NameJeanne Faucheux517
Birth10 Jun 1655, St-Piere-es-Liens de Huisseau-Sur-Mauves, Orleans, Loiret, France
Immigration1671, Quebec, Canada846 Age: 15
Death20 Nov 1721, St-Anne-de-La Pérade, Québec, Canada Age: 66
Burial21 Nov 1721, St-Anne-de-La Pérade, Québec, Canada
ReligionCatholic
Spouses
Birth1651, Sainte-Marie-Madeleine, Louvetot, Rouen, Normandy, France518,517
Immigration1656, Quebec, Canada519 Age: 5
Census1666, Cap-de-la-Madeleine, Quebec, Canada518,519 Age: 15
Residence1671, Seigneurie des Grondines, Quebec, Canada842,843 Age: 20
Residence15 Nov 1676, St-Anne-de-La Pérade, Québec, Canada844 Age: 25
Death1687, probably along French River, Quebec, Canada518 Age: 36
Death Memobef 29 Feb 1688
ReligionCatholic
OccupationSailor (1666), farmer (1670), courier-de-bois, voyageur (1682), 518,845
FatherJean Leduc (-1675)
MotherJeanne Desobrie (-1673)
Marriageabt Oct 1671847,843
ChildrenMarie Françoise (1675-)
 Jean Baptiste (1678-)
 Pierre Charles (1680-1762)
Marriage29 Feb 1688, Batiscan, Quebec, Canada847
ChildrenPierre Rene (1689-1751)
 Marie Anne (-1769)
Notes for Jeanne Faucheux
She was one of the “Filles du Roi” sponsored by the King of France to come to Quebec to marry a settler there.847
Notes for Antoine (Spouse 1)
He settled in the Seigneurie of Grondines in 1671.

In 1671, the first concession was given to Timothée Josson; thirty more colonists settled that year. Among them were François Couillard, Hilaire Frapier, Pierre Tousignant, Antoine Leduc, Gilles Masson and Louis Hamelin. In 1674, the settlers asked the Religious Hospitallers to build them a mill. Master carpenter Pierre Mercereau of Quebec was hired to build it; when it was completed on September 13th, 1675, Gilles Masson was hired to run the mill and maintain the building which served as the seigneurial residence. Masson apparently neglected his duties, and he was fired on November 2nd, 1680. The property was a source of problems for the nuns, with little financial gain.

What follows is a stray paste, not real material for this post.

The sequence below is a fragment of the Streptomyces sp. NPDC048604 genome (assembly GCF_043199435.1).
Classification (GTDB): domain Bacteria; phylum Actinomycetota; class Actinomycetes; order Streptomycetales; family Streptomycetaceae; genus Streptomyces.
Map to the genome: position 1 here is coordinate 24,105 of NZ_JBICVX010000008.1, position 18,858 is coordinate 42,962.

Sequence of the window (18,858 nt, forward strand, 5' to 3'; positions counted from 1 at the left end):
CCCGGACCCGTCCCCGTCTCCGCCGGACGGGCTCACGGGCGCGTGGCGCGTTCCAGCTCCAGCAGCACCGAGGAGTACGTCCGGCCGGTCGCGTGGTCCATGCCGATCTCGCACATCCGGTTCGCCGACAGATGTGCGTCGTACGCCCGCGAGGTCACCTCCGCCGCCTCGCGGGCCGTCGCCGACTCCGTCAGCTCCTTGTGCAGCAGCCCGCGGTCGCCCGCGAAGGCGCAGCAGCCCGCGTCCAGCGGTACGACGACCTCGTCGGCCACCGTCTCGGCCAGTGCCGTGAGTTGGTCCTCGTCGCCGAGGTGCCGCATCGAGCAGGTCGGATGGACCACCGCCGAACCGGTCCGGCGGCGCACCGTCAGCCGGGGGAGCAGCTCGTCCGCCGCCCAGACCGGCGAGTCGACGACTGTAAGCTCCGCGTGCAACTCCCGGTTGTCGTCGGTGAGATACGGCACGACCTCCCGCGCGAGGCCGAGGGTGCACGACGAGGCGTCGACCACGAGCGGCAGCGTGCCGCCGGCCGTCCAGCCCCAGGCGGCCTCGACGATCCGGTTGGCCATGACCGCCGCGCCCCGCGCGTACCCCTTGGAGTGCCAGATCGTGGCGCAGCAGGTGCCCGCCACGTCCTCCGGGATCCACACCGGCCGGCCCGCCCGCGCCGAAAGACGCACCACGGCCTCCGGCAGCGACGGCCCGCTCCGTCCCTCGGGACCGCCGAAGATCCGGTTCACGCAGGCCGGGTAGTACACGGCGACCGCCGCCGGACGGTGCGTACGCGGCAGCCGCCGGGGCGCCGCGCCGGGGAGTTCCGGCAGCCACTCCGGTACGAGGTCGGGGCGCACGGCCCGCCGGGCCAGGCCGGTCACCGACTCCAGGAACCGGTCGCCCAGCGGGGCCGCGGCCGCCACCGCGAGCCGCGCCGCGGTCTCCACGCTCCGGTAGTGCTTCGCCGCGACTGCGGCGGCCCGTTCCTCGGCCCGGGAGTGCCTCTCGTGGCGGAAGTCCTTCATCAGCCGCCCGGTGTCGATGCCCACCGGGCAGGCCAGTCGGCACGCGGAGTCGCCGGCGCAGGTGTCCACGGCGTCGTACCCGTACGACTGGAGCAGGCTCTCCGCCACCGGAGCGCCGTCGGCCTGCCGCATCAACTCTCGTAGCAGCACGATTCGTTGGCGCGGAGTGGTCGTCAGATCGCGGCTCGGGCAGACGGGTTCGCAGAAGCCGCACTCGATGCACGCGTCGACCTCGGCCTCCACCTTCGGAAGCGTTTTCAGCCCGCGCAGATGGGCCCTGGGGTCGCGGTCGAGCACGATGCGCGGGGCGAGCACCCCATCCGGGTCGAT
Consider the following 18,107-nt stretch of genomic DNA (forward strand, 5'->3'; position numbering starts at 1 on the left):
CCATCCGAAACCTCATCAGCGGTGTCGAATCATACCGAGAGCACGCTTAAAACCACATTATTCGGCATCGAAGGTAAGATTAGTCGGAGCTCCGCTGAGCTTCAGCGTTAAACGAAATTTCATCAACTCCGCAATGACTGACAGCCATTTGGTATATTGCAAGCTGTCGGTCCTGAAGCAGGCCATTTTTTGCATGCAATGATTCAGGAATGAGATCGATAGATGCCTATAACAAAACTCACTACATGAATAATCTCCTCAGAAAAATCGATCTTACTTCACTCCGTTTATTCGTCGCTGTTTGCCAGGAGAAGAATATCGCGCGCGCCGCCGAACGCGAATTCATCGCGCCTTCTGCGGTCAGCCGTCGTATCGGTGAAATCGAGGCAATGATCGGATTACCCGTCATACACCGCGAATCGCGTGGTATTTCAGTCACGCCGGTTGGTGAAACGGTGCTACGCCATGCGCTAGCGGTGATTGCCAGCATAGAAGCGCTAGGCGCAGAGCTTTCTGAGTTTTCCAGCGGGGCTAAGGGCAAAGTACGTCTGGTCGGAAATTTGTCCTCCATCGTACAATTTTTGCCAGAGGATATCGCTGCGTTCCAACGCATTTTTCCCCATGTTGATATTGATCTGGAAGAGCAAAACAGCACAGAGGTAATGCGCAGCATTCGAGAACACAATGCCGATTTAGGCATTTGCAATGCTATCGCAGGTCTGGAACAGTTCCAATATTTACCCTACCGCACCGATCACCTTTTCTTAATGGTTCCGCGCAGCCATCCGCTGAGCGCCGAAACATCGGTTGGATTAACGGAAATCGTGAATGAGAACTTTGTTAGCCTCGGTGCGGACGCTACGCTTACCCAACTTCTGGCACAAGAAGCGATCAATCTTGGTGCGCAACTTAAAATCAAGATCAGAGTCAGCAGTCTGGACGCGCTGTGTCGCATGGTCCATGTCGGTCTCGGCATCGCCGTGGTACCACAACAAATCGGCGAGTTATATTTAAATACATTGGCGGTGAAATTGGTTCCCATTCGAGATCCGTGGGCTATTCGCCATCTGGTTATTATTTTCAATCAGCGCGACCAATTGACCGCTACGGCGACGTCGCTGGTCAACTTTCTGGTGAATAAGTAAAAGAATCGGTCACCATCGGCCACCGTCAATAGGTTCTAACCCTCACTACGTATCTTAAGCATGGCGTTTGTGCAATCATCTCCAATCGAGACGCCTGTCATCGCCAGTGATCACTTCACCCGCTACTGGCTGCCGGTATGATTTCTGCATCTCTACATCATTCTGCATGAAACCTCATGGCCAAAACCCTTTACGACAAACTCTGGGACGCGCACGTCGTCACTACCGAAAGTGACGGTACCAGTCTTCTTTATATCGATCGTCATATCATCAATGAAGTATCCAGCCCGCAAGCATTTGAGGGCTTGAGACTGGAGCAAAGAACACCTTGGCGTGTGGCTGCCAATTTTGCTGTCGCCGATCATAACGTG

Notes for Antoine & Jeanne (Family)
She was one of the Filles du Roi.

The filles du roi, or King's Daughters, were some 770 women who arrived in the colony of New France (Canada) between 1663 and 1673, under the financial sponsorship of King Louis XIV of France. Most were single French women and many were orphans. Their transportation to Canada and settlement in the colony were paid for by the King. Some were given a royal gift of a dowry of 50 livres for their marriage to one of the many unmarried male colonists in Canada. These gifts are reflected in some of the marriage contracts entered into by the filles du roi at the time of their first marriages.

The filles du roi were part of King Louis XIV's program to promote the settlement of his colony in Canada. Some 737 of these women married and the resultant population explosion gave rise to the success of the colony. Most of the millions of people of French Canadian descent today, both in Quebec and the rest of Canada and the USA (and beyond!), are descendants of one or more of these courageous women of the 17th century.847
Last Modified 24 Dec 2009Created 4 Jul 2012 using Reunion for Macintosh